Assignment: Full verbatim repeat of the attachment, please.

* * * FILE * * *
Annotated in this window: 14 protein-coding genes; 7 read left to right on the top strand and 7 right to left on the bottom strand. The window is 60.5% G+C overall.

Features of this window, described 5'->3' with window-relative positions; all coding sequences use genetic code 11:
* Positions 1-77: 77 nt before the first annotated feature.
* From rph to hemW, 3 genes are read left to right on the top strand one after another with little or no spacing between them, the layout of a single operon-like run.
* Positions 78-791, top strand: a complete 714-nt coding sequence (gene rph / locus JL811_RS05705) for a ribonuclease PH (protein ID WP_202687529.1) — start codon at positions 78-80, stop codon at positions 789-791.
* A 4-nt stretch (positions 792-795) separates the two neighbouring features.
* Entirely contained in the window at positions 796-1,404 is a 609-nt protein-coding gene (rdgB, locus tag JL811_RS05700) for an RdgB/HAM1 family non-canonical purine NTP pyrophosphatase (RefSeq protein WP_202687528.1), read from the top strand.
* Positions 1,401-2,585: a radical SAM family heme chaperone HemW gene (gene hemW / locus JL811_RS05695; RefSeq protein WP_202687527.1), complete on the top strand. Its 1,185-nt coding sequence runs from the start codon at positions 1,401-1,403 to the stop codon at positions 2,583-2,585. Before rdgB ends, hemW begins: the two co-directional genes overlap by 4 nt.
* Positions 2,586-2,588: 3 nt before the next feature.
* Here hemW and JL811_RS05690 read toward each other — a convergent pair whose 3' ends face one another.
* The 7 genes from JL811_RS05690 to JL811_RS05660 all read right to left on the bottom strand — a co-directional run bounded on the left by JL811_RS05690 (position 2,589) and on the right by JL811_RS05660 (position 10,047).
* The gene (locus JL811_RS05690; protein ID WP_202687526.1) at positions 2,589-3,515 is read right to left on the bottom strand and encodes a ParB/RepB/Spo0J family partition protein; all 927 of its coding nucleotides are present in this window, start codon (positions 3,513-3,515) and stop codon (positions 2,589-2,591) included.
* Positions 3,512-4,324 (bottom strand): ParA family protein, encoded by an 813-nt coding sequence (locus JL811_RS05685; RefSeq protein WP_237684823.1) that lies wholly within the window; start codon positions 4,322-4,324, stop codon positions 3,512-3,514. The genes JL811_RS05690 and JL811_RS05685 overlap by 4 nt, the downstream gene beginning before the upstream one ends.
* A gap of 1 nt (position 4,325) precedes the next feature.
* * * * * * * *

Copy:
Annotated in this window: 14 protein-coding genes; 7 read left to right on the top strand and 7 right to left on the bottom strand. The window is 60.5% G+C overall.

Features of this window, described 5'->3' with window-relative positions; all coding sequences use genetic code 11:
* Positions 1-77: 77 nt before the first annotated feature.
* From rph to hemW, 3 genes are read left to right on the top strand one after another with little or no spacing between them, the layout of a single operon-like run.
* Positions 78-791, top strand: a complete 714-nt coding sequence (gene rph / locus JL811_RS05705) for a ribonuclease PH (protein ID WP_202687529.1) — start codon at positions 78-80, stop codon at positions 789-791.
* A 4-nt stretch (positions 792-795) separates the two neighbouring features.
* Entirely contained in the window at positions 796-1,404 is a 609-nt protein-coding gene (rdgB, locus tag JL811_RS05700) for an RdgB/HAM1 family non-canonical purine NTP pyrophosphatase (RefSeq protein WP_202687528.1), read from the top strand.
* Positions 1,401-2,585: a radical SAM family heme chaperone HemW gene (gene hemW / locus JL811_RS05695; RefSeq protein WP_202687527.1), complete on the top strand. Its 1,185-nt coding sequence runs from the start codon at positions 1,401-1,403 to the stop codon at positions 2,583-2,585. Before rdgB ends, hemW begins: the two co-directional genes overlap by 4 nt.
* Positions 2,586-2,588: 3 nt before the next feature.
* Here hemW and JL811_RS05690 read toward each other — a convergent pair whose 3' ends face one another.
* The 7 genes from JL811_RS05690 to JL811_RS05660 all read right to left on the bottom strand — a co-directional run bounded on the left by JL811_RS05690 (position 2,589) and on the right by JL811_RS05660 (position 10,047).
* The gene (locus JL811_RS05690; protein ID WP_202687526.1) at positions 2,589-3,515 is read right to left on the bottom strand and encodes a ParB/RepB/Spo0J family partition protein; all 927 of its coding nucleotides are present in this window, start codon (positions 3,513-3,515) and stop codon (positions 2,589-2,591) included.
* Positions 3,512-4,324 (bottom strand): ParA family protein, encoded by an 813-nt coding sequence (locus JL811_RS05685; RefSeq protein WP_237684823.1) that lies wholly within the window; start codon positions 4,322-4,324, stop codon positions 3,512-3,514. The genes JL811_RS05690 and JL811_RS05685 overlap by 4 nt, the downstream gene beginning before the upstream one ends.
* A gap of 1 nt (position 4,325) precedes the next feature.